Council tables rezoning request


Considers financial policies, supplement appropriations

By Sheryl Roadcap - sroadcap@sidneydailynews.com



SIDNEY — A rezoning request for 12 parcels of land was tabled, and the amendment of financial policies and 2019 supplemental appropriations were considered at Monday’s Sidney City Council meeting.

An ordinance for the request of Brian Winemiller to rezone the 12 parcels of land near the intersection of Main Avenue and Jefferson Street from a B-1, local business, to B-2, community business district was tabled Monday, at the request of the business owners.

Winemiller intends to purchase the property at 624 N. Main Ave. and open an auto repair shop, including towing and recovery services.

A public hearing was coupled with the introduction of the ordinance was held at the Feb. 11 meeting. The request was not tabled at the Feb. 11 meeting, but was set to be revisited at the Feb. 25 council meeting.

At the Feb. 11 meeting, Molly Winemiller spoke on behalf of herself and Brian Winemiller to ask council to table the item until they ensure they have a signed deal to purchase the property before moving forward. She explained her business contacted affected neighboring property owners and the owner of 624 N. Main Ave. indicated they want to “somewhat renegotiate the deal.”

The item will return to council for further consideration at a future date once the business owners are ready to proceed.

Council was also introduced to an ordinance for making supplemental appropriations for 2019.

Financial Officer Ginger Adams was directed to move forward after she sought direction from council to amend the city’s statement of financial policies. They are reviewed and amended periodically.

Adams said the document outlines significant financial policies related to matters such as budgeting, capital improvements, financial reporting, auditing, asset management, debt management and financial performance targets. A comprehensive set of written financial policies is an important element in carrying out the city’s responsibilities as stewards of public funds, she noted.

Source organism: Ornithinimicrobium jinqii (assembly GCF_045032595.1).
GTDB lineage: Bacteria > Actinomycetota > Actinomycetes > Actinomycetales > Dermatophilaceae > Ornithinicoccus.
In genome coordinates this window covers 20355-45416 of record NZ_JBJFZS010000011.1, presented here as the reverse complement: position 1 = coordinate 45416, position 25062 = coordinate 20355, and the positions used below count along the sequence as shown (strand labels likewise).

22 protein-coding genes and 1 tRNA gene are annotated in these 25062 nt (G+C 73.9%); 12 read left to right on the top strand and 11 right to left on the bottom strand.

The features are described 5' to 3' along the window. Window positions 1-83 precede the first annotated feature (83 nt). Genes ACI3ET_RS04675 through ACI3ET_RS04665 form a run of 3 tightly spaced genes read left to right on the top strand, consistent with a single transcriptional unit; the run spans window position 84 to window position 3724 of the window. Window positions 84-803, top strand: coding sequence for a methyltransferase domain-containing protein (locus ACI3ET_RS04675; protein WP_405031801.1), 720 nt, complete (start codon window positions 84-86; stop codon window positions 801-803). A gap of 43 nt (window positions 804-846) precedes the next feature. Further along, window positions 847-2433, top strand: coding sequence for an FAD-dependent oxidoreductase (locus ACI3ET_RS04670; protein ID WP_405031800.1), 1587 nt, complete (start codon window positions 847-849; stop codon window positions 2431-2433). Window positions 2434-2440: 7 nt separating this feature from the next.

The more substantive changes she presented to council include the following:

• Section VII – Minimum cash fund balance reserves: Adds a minimum cash fund balance reserve requirement of 15 percent of annual expenditures for the self-insurance fund and 10 percent of the five-year moving average of expenditures for the stormwater improvement fund. Adams said minimum cash fund balances provide a reserve for unforeseen emergencies or revenue shortfalls permitting time to increase premiums (for the self-insurance fund) and determine additional funding sources (for the stormwater improvement fund).

• Section XI – Debt management: Formalized the policies for post-issuance compliance. In practice, she said, these policies and procedures are already being followed. It is recommended by the city’s bond counsel, the city’s bond financial advisor and the Government Finance Officers Association (GFOA) to document these practices and policies as part of our debt management policy, Adams explained.

• Section XIIB – Investments and deposit of funds – interest distribution: Adds the stormwater and stormwater improvement fund to the funds eligible to receive a portion of investment income distributed, since both are now self-supporting funds, similar to Water and Sewer Funds.

• Section XVC – Special revenue financial performance policy: Formalizes the policy of how the 27th pay fund is funded.

Section XVI – Enterprise Funds:

— Reflects the target the stormwater and stormwater improvement funds are to be 100 percent self-supporting.

— Reflects the target that concession stand revenues are to support 100 percent of its operating and maintenance costs, while the general fund or capital improvement fund will subsidize 100 percent of its administrative overhead charges and capital replacement.

— Reduces the self-support percentage from 60 to 40 percent for the Sidney Water Park fund, reflecting the changing nature of pool attendance.

A resolution containing the above changes will be scheduled for council’s consideration at a future meeting.

During the end of the City Council meeting, Council member Janet Born shared that Rachel Hale, the new executive director of the Senior Center of Sidney and Shelby County, said Hale was impressed with the council meeting she attended on Feb. 11 when she introduced herself to council.

Mayor Mike Barhorst invited council members to Senior Center of Sidney and Shelby County Executive Director Eileen Wiseman’s retirement party on Friday, March 1, from 4 to 7 p.m. at the center, 304 S. West Ave.

City Manager Mark Cundiff reminded council members the Sidney-Shelby County Chamber of Commerce Annual Dinner and Awards Banquet will be Thursday evening, March 1, from 5 to 8 p.m. at The Palazzo in Botkins.

Cundiff also spoke about damage in the city caused from the previous day’s wind storm. He said two traffic signals in town came off their wires. One of the signals was located at Fair Road at the Sidney Middle School entrance, and the other was at state Route 47 at Sixth Street. He said that in both cases, only one of the two traffic light heads, at each location, was affected. Traffic was still able to be directed by the remaining lights. The lights were fixed early Monday morning. He said trees came down at the well field, in city parks and on Russell Road. Also, the city lost a flag in front of City Hall as a result of the high winds.

Considers financial policies, supplement appropriations

By Sheryl Roadcap

sroadcap@sidneydailynews.com

Reach the writer at 937-538-4823.

Reach the writer at 937-538-4823.